You know, I really love when our young players ask good questions. It’s good to see that they are curious to acquire knowledge about the game and all things involved with it. The other day a girl from our U13 team asked me: “Eitel, since my last practice session I have sore muscles. Why is that and how can help it?”
She is a clever girl and I knew that she wouldn’t stop questioning until I gave her an understandable answer, so in this article I’ll explain briefly why and how sore muscles occur and how to treat it.
Before I go into detail, I’ll start off with a positive note: In most cases sore muscles do not take long to regenerate, usually not longer than four or five days. Sore muscles appear through excessive or long strain on your muscles. This results in tiny fissures in the muscle tissue, which cause small inflammation and swelling of the affected body parts. Usually this feels like you are stretching your muscle too much and it feels uncomfortable.
Usually sore muscles appear between 12 and 24 hours after the strain and the high muscle tension prevents regular movement of the affected muscles or groups of muscles. With the inflammation and swelling the pain increases, but at the same time the regeneration process begins and you should be doing fine within a couple of days. If you do not feel significantly better after four or five days, then immediately contact your doctor!
How can I prevent Sore Muscles?
This is a good question, and if you ask around, you will hear different methods. In my opinion there are three key points you should take into consideration:
1. Start slowly, Young One!
Especially if you are working out on your own, make sure you have professional guidance and a proper workout or practice plan. Sore muscles in a minor degree are totally normal. Every athlete has this, but rule-of-thumb is, that you shouldn’t increase your scope and intensity of your workouts by more than 10% at a time. Let your body adjust to the strain in a natural progression.
2. Warm up properly!
Establish a Warm-up Routine and stick to it thoroughly to get the blood into every part of the body and slowly put your joints in “workout mode.” This will effectively reduce muscle fissures and prevent over-stretching of your muscles. My players usually warm-up themselves prior to the arranged practice time by using jump ropes or by jogging. A good warm-up requires concentration and should last at least ten to fifteen minutes.
Don’t underestimate the necessity of fueling your body with liquid. Studies from the University of Georgia and Vermont proved, that drinking fruits juice before and coffee after hard workout session help your body feel better. Antioxidants in the juice will help you regenerate faster and the caffeine will help to reduce pain a little.
Post-Treatment of sore muscles
Here are some thoughts on how to treat your sore muscles:
I would never advise to this, if you haven’t spoken with your doctor, but in some cases it may make sense to use a little pain treatment to normally move your body, especially if you have to work next day. Without the pain you can move better and at the same time the blood circulation is improved. Supplying your body with Magnesium helps to take the tension off the muscles.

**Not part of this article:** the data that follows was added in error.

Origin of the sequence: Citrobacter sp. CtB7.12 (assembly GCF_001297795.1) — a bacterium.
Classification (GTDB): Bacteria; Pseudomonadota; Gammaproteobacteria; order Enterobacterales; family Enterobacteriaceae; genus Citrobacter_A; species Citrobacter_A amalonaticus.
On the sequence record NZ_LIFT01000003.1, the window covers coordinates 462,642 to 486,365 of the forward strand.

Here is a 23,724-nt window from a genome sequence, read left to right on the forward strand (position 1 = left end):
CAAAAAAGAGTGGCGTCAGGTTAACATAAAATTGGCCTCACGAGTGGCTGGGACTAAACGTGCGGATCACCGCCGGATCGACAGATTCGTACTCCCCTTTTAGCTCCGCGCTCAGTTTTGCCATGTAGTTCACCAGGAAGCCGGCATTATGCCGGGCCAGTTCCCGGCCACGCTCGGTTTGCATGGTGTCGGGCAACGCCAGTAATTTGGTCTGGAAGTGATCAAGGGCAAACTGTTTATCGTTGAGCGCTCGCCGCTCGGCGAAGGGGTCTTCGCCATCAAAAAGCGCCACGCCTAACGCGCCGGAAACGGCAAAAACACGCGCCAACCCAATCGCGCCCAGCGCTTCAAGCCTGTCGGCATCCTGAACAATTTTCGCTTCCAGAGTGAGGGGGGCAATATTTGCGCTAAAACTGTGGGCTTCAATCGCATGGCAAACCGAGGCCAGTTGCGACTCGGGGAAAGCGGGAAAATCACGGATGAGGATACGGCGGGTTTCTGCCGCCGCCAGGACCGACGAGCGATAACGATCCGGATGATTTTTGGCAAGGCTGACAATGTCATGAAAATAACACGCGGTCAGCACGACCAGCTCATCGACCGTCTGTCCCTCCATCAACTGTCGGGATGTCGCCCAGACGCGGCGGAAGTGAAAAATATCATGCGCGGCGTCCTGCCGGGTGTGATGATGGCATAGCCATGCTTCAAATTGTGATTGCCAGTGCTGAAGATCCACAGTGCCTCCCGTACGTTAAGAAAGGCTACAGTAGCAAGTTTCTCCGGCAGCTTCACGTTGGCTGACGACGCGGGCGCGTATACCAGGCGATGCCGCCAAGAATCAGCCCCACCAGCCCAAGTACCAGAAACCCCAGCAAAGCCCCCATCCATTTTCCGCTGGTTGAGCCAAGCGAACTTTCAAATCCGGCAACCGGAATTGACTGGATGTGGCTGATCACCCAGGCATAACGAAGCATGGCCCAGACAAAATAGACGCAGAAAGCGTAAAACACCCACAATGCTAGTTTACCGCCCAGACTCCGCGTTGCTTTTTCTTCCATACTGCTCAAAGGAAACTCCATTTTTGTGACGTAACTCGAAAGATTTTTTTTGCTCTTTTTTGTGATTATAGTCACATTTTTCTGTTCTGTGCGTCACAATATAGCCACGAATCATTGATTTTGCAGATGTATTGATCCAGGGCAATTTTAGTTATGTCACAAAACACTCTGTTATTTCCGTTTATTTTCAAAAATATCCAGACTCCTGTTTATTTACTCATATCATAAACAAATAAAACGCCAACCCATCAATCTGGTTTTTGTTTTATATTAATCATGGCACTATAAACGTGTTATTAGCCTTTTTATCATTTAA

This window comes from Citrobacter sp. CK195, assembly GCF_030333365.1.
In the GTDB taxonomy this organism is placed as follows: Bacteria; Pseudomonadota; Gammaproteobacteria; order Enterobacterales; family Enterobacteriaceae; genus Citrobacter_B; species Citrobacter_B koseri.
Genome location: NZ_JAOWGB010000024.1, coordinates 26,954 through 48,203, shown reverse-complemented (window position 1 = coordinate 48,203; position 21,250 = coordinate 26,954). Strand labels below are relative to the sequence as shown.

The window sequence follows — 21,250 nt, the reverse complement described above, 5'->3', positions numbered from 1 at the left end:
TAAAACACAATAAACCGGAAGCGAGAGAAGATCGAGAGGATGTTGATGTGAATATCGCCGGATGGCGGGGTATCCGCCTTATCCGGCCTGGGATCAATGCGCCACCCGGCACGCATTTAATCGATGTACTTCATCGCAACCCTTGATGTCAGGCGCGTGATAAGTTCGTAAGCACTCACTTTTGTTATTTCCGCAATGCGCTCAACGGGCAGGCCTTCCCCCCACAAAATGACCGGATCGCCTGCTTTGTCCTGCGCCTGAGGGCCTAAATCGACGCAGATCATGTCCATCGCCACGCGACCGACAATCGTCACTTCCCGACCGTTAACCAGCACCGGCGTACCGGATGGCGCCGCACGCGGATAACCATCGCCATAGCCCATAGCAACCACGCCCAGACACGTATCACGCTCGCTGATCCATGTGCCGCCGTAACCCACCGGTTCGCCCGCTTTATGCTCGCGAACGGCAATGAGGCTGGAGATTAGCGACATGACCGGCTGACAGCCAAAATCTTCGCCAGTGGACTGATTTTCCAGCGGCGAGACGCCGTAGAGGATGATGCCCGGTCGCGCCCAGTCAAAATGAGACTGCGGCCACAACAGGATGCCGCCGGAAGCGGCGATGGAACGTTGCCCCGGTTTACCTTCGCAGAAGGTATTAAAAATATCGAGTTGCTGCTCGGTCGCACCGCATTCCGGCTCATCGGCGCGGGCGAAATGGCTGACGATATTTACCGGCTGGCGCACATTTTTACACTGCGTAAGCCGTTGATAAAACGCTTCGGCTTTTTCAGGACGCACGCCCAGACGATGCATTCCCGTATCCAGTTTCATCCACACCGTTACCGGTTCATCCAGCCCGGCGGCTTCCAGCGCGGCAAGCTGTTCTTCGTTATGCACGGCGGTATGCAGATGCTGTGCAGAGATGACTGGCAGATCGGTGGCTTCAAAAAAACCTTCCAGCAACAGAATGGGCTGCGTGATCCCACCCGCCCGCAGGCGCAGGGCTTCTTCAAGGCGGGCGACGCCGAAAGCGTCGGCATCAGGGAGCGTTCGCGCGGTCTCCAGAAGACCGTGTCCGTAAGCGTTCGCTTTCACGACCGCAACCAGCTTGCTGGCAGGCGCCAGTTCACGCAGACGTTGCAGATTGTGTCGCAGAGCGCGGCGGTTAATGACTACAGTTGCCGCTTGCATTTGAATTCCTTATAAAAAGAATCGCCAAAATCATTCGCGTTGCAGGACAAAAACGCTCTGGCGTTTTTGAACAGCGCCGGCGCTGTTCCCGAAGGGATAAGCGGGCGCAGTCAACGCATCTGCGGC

A common method is to use special creams. They also help to support the blood circulation and help the regenerate the muscle tissue. At the same time you can slightly massage by putting on the cream, because a proper massage aids the removal of waste products via the bloodstream and the swelling decreases. Don’t forget: sore muscles are tiny fissures, so you shouldn’t go for that hard massage. Rather put slight and controlled pressure on the muscle and massage it gently! Another good thing to do is to take a hot bath after practice sessions or go to the sauna. This increases the blood flow, too.
If the pain isn’t too much, try to slowly do low-intesity sports again. Working out even if you have sore muscles can be supportive, if done reasonably. Stress hormones are injected into the blood and decrease the pain temporarily. In turn this will improve your range of motion and help your muscles regenerate. Do not overact when going back to practice. If it hurts, you should stop!
Not doing any sport at all for a couple of days can be a treatment, too. Usually the pain of the sore muscles reduces to an acceptable level within the next three days, so that you can start working out again. The good thing is, that once you’ve had sore muscles in one part of the body this will usually prevent having the same again for the next couple of weeks.
Sore muscles are a part of your workouts and the game. To stay healthy on the long run, pay attention and support your body actively in the regeneration process.
How do you treat your sore muscles? Please share your tips in the comment section below.
[info_box]Picture credit: tajai • Creative Commons Attribution[/info_box]
I really appreciated this post, especially since I’ve been exercising a lot more lately. I can see why it would be important for muscles to be properly cared for in recovery. I liked your tip to not underestimate the necessity of fueling your body with liquid. Thanks for sharing.